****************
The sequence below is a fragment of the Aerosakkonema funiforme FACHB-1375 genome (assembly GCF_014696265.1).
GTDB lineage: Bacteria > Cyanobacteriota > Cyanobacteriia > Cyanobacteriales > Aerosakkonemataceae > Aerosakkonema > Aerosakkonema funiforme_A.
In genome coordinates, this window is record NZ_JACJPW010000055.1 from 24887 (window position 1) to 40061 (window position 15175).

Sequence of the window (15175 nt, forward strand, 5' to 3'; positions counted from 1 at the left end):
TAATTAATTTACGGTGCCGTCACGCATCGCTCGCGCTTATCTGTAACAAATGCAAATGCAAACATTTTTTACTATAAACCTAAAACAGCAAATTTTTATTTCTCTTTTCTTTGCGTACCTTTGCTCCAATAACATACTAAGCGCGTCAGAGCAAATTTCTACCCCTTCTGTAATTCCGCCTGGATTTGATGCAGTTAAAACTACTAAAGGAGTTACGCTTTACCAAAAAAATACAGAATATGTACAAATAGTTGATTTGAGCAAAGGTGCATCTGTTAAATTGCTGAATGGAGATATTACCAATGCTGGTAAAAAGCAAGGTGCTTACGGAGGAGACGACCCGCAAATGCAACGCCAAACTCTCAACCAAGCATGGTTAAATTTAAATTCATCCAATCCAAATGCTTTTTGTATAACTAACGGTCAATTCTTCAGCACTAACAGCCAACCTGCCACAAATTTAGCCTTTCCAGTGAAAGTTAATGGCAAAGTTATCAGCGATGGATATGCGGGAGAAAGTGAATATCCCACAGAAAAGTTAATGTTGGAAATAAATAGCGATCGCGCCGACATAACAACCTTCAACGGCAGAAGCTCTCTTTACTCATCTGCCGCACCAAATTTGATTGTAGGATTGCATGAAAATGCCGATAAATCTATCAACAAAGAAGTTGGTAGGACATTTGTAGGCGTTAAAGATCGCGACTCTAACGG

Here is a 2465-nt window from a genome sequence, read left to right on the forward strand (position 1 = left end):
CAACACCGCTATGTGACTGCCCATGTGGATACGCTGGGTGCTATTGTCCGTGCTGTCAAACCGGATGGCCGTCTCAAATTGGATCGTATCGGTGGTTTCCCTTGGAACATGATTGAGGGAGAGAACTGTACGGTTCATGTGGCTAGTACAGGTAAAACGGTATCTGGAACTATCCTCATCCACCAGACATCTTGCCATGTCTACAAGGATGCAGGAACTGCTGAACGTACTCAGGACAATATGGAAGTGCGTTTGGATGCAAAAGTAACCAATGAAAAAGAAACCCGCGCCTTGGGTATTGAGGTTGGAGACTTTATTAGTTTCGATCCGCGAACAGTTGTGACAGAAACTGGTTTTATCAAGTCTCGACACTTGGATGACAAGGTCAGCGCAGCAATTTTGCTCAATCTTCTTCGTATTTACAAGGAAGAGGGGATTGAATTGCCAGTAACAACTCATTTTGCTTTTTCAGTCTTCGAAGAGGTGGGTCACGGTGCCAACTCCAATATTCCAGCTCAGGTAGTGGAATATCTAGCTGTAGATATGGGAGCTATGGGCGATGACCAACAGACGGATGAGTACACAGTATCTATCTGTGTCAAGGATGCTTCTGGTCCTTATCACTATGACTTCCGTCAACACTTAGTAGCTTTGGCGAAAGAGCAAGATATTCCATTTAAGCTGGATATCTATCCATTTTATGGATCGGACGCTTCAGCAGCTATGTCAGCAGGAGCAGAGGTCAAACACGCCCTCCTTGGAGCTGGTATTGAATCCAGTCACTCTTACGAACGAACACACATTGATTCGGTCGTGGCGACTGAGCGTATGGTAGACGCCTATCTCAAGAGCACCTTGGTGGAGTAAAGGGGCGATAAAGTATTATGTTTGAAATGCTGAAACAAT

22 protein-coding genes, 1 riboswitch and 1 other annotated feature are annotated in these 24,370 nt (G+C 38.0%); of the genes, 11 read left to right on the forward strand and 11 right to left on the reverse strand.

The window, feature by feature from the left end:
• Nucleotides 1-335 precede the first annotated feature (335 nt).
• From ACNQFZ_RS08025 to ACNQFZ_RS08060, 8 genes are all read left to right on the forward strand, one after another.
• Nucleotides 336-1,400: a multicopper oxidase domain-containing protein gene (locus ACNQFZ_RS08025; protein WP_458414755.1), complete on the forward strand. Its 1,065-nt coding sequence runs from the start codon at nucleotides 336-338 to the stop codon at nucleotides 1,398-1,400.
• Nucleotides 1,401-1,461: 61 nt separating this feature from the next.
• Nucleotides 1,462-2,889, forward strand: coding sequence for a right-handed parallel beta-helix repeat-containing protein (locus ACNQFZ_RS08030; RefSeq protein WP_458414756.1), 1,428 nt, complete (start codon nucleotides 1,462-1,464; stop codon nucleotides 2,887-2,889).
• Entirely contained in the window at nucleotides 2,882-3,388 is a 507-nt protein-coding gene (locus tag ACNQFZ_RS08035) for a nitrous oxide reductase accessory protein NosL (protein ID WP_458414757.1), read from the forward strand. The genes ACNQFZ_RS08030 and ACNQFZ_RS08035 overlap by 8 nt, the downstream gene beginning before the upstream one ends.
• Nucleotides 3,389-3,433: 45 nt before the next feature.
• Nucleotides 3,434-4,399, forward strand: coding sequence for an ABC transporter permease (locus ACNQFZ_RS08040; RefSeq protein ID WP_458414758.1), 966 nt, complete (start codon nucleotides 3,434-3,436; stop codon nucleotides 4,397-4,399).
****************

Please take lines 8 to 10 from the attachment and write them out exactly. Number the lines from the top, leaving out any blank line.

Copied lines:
22 protein-coding genes, 1 riboswitch and 1 other annotated feature are annotated in these 24,370 nt (G+C 38.0%); of the genes, 11 read left to right on the forward strand and 11 right to left on the reverse strand.

The window, feature by feature from the left end:
• Nucleotides 1-335 precede the first annotated feature (335 nt).